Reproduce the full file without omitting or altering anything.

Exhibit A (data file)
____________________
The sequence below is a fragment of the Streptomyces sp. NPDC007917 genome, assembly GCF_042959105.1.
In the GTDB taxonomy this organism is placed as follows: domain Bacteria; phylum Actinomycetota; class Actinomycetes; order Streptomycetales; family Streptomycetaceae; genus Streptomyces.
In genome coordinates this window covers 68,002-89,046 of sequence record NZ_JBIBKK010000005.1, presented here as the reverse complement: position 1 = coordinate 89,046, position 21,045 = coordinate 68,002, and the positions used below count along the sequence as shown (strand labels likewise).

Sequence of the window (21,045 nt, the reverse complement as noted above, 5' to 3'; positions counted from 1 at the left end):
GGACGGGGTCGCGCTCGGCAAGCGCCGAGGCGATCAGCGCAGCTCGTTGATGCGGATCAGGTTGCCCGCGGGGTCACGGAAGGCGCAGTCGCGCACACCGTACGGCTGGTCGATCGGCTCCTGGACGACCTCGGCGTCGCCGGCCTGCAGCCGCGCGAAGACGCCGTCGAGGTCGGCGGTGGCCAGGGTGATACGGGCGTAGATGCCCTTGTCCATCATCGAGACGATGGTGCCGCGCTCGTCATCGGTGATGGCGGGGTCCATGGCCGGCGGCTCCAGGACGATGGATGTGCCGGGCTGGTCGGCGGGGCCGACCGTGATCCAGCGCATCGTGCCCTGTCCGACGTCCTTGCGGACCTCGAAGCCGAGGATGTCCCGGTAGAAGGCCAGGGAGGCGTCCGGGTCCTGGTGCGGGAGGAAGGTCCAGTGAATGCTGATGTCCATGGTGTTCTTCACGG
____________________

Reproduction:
The sequence below is a fragment of the Streptomyces sp. NPDC007917 genome, assembly GCF_042959105.1.
In the GTDB taxonomy this organism is placed as follows: domain Bacteria; phylum Actinomycetota; class Actinomycetes; order Streptomycetales; family Streptomycetaceae; genus Streptomyces.
In genome coordinates this window covers 68,002-89,046 of sequence record NZ_JBIBKK010000005.1, presented here as the reverse complement: position 1 = coordinate 89,046, position 21,045 = coordinate 68,002, and the positions used below count along the sequence as shown (strand labels likewise).

Sequence of the window (21,045 nt, the reverse complement as noted above, 5' to 3'; positions counted from 1 at the left end):
GGACGGGGTCGCGCTCGGCAAGCGCCGAGGCGATCAGCGCAGCTCGTTGATGCGGATCAGGTTGCCCGCGGGGTCACGGAAGGCGCAGTCGCGCACACCGTACGGCTGGTCGATCGGCTCCTGGACGACCTCGGCGTCGCCGGCCTGCAGCCGCGCGAAGACGCCGTCGAGGTCGGCGGTGGCCAGGGTGATACGGGCGTAGATGCCCTTGTCCATCATCGAGACGATGGTGCCGCGCTCGTCATCGGTGATGGCGGGGTCCATGGCCGGCGGCTCCAGGACGATGGATGTGCCGGGCTGGTCGGCGGGGCCGACCGTGATCCAGCGCATCGTGCCCTGTCCGACGTCCTTGCGGACCTCGAAGCCGAGGATGTCCCGGTAGAAGGCCAGGGAGGCGTCCGGGTCCTGGTGCGGGAGGAAGGTCCAGTGAATGCTGATGTCCATGGTGTTCTTCACGG